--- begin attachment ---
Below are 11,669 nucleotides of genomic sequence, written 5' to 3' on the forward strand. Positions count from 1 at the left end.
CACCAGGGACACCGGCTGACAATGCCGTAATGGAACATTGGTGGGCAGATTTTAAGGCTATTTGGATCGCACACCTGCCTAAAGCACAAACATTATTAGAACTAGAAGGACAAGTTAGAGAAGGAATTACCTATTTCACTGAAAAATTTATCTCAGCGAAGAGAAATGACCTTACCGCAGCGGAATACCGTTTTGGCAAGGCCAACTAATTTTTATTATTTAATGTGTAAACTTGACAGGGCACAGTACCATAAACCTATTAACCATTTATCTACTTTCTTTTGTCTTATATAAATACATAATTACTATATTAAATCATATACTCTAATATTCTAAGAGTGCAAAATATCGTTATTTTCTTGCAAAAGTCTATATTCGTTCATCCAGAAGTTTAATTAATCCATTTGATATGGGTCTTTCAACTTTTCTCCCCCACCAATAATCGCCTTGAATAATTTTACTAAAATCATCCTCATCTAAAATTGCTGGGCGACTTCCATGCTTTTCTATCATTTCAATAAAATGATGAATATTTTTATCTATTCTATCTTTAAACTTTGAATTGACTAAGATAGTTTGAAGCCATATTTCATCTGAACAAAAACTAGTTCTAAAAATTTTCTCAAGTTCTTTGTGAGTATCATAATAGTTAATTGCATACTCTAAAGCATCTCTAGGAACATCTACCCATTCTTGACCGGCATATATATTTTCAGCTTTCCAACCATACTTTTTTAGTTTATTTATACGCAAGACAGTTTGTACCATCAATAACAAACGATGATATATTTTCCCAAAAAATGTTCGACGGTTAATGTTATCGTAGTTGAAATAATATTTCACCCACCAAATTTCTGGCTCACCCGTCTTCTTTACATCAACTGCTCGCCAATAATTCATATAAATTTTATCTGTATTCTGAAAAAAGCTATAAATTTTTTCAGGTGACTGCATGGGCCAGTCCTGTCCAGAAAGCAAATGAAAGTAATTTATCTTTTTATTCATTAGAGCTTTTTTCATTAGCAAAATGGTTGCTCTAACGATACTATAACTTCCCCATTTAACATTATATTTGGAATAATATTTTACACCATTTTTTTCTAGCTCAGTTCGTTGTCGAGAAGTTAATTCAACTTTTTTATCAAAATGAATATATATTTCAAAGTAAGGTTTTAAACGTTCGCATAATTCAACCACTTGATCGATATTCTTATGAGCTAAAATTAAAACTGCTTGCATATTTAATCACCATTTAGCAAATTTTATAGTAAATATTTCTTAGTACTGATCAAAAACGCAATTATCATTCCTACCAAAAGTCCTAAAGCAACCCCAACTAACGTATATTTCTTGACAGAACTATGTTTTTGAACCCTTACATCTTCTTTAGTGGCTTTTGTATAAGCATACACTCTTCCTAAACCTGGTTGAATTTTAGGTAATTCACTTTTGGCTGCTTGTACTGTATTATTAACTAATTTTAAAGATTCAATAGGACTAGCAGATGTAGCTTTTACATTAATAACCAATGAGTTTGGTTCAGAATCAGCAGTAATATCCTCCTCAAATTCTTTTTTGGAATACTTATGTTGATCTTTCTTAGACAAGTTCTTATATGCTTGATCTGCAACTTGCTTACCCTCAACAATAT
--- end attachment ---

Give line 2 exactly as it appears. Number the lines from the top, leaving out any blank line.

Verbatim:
CACCAGGGACACCGGCTGACAATGCCGTAATGGAACATTGGTGGGCAGATTTTAAGGCTATTTGGATCGCACACCTGCCTAAAGCACAAACATTATTAGAACTAGAAGGACAAGTTAGAGAAGGAATTACCTATTTCACTGAAAAATTTATCTCAGCGAAGAGAAATGACCTTACCGCAGCGGAATACCGTTTTGGCAAGGCCAACTAATTTTTATTATTTAATGTGTAAACTTGACAGGGCACAGTACCATAAACCTATTAACCATTTATCTACTTTCTTTTGTCTTATATAAATACATAATTACTATATTAAATCATATACTCTAATATTCTAAGAGTGCAAAATATCGTTATTTTCTTGCAAAAGTCTATATTCGTTCATCCAGAAGTTTAATTAATCCATTTGATATGGGTCTTTCAACTTTTCTCCCCCACCAATAATCGCCTTGAATAATTTTACTAAAATCATCCTCATCTAAAATTGCTGGGCGACTTCCATGCTTTTCTATCATTTCAATAAAATGATGAATATTTTTATCTATTCTATCTTTAAACTTTGAATTGACTAAGATAGTTTGAAGCCATATTTCATCTGAACAAAAACTAGTTCTAAAAATTTTCTCAAGTTCTTTGTGAGTATCATAATAGTTAATTGCATACTCTAAAGCATCTCTAGGAACATCTACCCATTCTTGACCGGCATATATATTTTCAGCTTTCCAACCATACTTTTTTAGTTTATTTATACGCAAGACAGTTTGTACCATCAATAACAAACGATGATATATTTTCCCAAAAAATGTTCGACGGTTAATGTTATCGTAGTTGAAATAATATTTCACCCACCAAATTTCTGGCTCACCCGTCTTCTTTACATCAACTGCTCGCCAATAATTCATATAAATTTTATCTGTATTCTGAAAAAAGCTATAAATTTTTTCAGGTGACTGCATGGGCCAGTCCTGTCCAGAAAGCAAATGAAAGTAATTTATCTTTTTATTCATTAGAGCTTTTTTCATTAGCAAAATGGTTGCTCTAACGATACTATAACTTCCCCATTTAACATTATATTTGGAATAATATTTTACACCATTTTTTTCTAGCTCAGTTCGTTGTCGAGAAGTTAATTCAACTTTTTTATCAAAATGAATATATATTTCAAAGTAAGGTTTTAAACGTTCGCATAATTCAACCACTTGATCGATATTCTTATGAGCTAAAATTAAAACTGCTTGCATATTTAATCACCATTTAGCAAATTTTATAGTAAATATTTCTTAGTACTGATCAAAAACGCAATTATCATTCCTACCAAAAGTCCTAAAGCAACCCCAACTAACGTATATTTCTTGACAGAACTATGTTTTTGAACCCTTACATCTTCTTTAGTGGCTTTTGTATAAGCATACACTCTTCCTAAACCTGGTTGAATTTTAGGTAATTCACTTTTGGCTGCTTGTACTGTATTATTAACTAATTTTAAAGATTCAATAGGACTAGCAGATGTAGCTTTTACATTAATAACCAATGAGTTTGGTTCAGAATCAGCAGTAATATCCTCCTCAAATTCTTTTTTGGAATACTTATGTTGATCTTTCTTAGACAAGTTCTTATATGCTTGATCTGCAACTTGCTTACCCTCAACAATAT